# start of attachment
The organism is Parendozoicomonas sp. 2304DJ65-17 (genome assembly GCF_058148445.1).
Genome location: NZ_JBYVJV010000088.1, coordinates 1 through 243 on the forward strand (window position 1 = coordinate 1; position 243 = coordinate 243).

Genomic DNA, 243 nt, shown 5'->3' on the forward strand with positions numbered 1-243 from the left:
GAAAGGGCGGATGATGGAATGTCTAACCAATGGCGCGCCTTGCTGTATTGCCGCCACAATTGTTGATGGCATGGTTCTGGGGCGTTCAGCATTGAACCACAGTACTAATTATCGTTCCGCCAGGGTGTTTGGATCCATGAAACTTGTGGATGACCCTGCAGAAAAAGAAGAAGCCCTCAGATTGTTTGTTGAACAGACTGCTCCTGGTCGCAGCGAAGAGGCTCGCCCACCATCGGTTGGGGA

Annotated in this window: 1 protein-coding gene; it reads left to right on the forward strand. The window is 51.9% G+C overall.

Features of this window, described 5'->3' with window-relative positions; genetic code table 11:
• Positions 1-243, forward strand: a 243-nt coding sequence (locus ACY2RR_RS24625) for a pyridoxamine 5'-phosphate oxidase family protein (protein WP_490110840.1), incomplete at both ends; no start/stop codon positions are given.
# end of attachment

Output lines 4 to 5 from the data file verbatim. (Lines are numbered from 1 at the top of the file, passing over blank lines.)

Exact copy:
GAAAGGGCGGATGATGGAATGTCTAACCAATGGCGCGCCTTGCTGTATTGCCGCCACAATTGTTGATGGCATGGTTCTGGGGCGTTCAGCATTGAACCACAGTACTAATTATCGTTCCGCCAGGGTGTTTGGATCCATGAAACTTGTGGATGACCCTGCAGAAAAAGAAGAAGCCCTCAGATTGTTTGTTGAACAGACTGCTCCTGGTCGCAGCGAAGAGGCTCGCCCACCATCGGTTGGGGA

Annotated in this window: 1 protein-coding gene; it reads left to right on the forward strand. The window is 51.9% G+C overall.